Gastrocnemius Exercises for Building Stronger Calves

Michael Garrico
Published by Michael Garrico | Co-Founder & Marketing Director
Last updated: November 24, 2023
Our content is meticulously researched and reviewed by an expert team of fact checkers and medical professionals. They ensure accuracy, relevance, and timeliness using the latest reputable sources, which are cited within the text and listed at the end of the article. Before publication and upon significant updates, we confirm factual accuracy, committed to providing readers with well-informed content. Learn more.

The gastrocnemius is a calf muscle that gives it its rounded shape. Most individuals yearn to have well-built, great-looking calf muscles but don't know the right exercises to hit the different muscles of the calf.

As a fitness trainer, I researched extensively to learn about the calf muscles (particularly the gastrocnemius muscle) and to know the exercises that target these muscles.

In this article, I will detail my findings and expertise on the best gastrocnemius workouts, the anatomy, functions, and tips for building the gastrocnemius muscle.

Quick Summary

  • The best gastrocnemius workouts include seated calf raises, standing calf raises, jump rope, jumping calf press, seal jack, plyo lunges, and dumbbell jump squat.
  • The gastroc consists primarily of type II fibers or fast-twitch fibers. This implies that this muscle is essential for forceful, explosive motions like running, leaping, and changing direction.
  • Tight calf muscles may limit ankle movement and raise the risk of injuries such as shin splints and plantar fasciitis.

The Best Gastrocnemius Workouts

A person doing gastrocnemius exercises at the gym

Seated Calf Raise

The seated calf raise is a machine calf raise designed to isolate the calf's muscles.

"Calf raises, particularly seated calf raises, provide for more leg isolation in general, and allows people who cannot load weight on the spine or torso to train the calves without risk of injury."

- Daniel Dominick, Registered Physical Therapist

How to perform:

  1. Sit on the calf machine and put the balls of your feet on the platform, toes pointing forward - the bottoms will hang off.
  2. Place the base of your quads behind the knee pad and both hands on top.
  3. Loosen the safety bar by extending your ankles.
  4. Dorsiflex the ankles and lower the heels until your calves are fully extended.
  5. Exhale as you flex your calves and extend the ankles.
  6. Repeat for reps.

Read More: Calf Exercises for Mass and Strength

Standing Calf Raises

A person doing standing calf raises at the gym

Standing calf raises are a popular exercise for targeting the muscle groups of the lower leg, particularly the gastrocnemius muscles.

When performed unweighted, the calf raise is frequently done for high repetitions or for time.

You can also perform the single-leg calf raise.

How to perform:

  1. Stand with both feet shoulder-width apart on a yoga or a good exercise mat, toes pointed forward. Standing calf raises may be done on the ground if you do not have a mat.
  2. Maintain a straight back, shoulders down and back, and abs drawn in.
  3. Raise your heels gradually while maintaining your knees stretched (but not locked).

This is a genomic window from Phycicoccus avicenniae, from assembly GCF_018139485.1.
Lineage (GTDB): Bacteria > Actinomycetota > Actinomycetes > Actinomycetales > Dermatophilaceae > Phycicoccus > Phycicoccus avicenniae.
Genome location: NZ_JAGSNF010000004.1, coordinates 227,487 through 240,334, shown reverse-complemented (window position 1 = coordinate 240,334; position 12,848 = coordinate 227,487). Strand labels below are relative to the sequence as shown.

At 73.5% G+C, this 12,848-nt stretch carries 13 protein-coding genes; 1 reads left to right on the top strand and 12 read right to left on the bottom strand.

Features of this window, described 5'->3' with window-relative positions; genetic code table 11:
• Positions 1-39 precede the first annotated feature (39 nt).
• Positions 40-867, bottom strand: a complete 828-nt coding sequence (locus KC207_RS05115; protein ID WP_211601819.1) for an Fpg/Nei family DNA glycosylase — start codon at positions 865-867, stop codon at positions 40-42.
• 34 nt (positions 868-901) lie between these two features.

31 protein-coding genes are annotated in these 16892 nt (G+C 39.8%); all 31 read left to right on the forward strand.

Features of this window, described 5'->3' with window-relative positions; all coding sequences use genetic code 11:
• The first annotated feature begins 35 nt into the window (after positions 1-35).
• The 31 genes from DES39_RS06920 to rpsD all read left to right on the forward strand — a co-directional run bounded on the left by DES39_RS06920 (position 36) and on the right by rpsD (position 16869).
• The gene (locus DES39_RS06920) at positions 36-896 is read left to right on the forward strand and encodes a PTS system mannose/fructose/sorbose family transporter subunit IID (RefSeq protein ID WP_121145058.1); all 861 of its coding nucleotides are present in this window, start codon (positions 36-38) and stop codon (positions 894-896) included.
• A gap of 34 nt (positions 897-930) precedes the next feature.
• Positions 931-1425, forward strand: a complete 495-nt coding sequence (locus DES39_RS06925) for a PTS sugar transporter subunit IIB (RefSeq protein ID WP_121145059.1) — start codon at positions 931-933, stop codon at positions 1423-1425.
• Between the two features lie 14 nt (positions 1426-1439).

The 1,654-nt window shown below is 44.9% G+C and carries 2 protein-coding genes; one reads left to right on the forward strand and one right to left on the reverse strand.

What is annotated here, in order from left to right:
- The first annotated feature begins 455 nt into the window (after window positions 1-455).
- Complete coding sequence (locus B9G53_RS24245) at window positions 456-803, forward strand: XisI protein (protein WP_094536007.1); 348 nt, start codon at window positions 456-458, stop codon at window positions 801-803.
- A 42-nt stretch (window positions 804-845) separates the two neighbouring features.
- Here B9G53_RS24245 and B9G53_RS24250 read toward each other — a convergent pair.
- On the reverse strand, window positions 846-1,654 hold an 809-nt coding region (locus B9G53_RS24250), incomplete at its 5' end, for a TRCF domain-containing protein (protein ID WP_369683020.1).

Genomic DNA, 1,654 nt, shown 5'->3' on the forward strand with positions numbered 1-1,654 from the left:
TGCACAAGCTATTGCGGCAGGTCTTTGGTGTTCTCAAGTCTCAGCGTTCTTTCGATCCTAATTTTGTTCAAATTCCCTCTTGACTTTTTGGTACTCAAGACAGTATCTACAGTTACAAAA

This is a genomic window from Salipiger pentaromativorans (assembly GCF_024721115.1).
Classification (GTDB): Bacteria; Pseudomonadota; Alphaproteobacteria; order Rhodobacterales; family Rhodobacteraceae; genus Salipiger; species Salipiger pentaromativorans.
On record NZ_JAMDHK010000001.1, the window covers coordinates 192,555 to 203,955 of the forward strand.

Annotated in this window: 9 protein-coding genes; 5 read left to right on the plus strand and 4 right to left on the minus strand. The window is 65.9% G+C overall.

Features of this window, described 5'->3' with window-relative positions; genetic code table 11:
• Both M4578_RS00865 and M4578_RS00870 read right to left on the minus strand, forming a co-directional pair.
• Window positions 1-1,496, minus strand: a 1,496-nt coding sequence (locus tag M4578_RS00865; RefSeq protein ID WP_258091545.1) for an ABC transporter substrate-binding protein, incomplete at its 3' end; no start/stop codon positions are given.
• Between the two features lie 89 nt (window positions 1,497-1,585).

4. Pause for a second when you're standing on the tips of your toes as much as possible.
  5. Return to your beginning position by lowering your heels to the ground.
  6. Repeat for reps.

Related Posts: 

Jump Rope

A good weighted jumping rope is an excellent calf endurance exercise that also improves total-body coordination.

How to perform:

  1. Begin with the rope behind, so it's at your heels, and grab a handle in each hand.
  2. Gently spin your forearms forward, then your wrists, to produce momentum and swing the rope above.
  3. Slightly bend your knees as the rope swings above. When the rope reaches your shins, jump by leaping from your toes. Begin gently so you can perfect the timing. After a few leaps, you'll know when to jump automatically.
  4. Your wrists can do the rest once you've reached a comfortable speed.
  5. Repeat till the set is finished.

Learn More: Does Jump Rope Burn Belly Fat

Jumping Calf Press

A person doing jumping calf press workouts at the gym

The jumping calf press is a plyometric calf workout that promotes calf strength and explosiveness.

You can either leap frequently (jumping back up as soon as you land) or do one jump, land, and pause for a count before jumping again.

How to perform:

  1. Stand upright, hands at your sides, core engaged, and back straight.
  2. To jump into the air, explosively push off the floor with the balls of your feet.
  3. Land softly on the balls of your feet.
  4. Concentrate on calf muscular tension and contraction rather than depending on quads to propel your jump.
  5. Repeat for reps.

Seal Jack

A seal jack is a jumping jack exercise in which you bring your arms together before your chest rather than above your head.

Seal jacks are a complex exercise that utilizes many joints and muscles.

They are great calf exercises for building and developing your gastrocnemius muscles.

How to perform:

  1. Stand with your feet flat together and both arms outstretched in front of you.
  2. Jump to your feet and extend your legs and arms to the sides.
  3. Softly land with your feet apart and your hands out to the sides.
  4. Return to your starting position by jumping up again.
  5. Repeat for reps.

Plyo Lunge

A person doing plyo lunges outside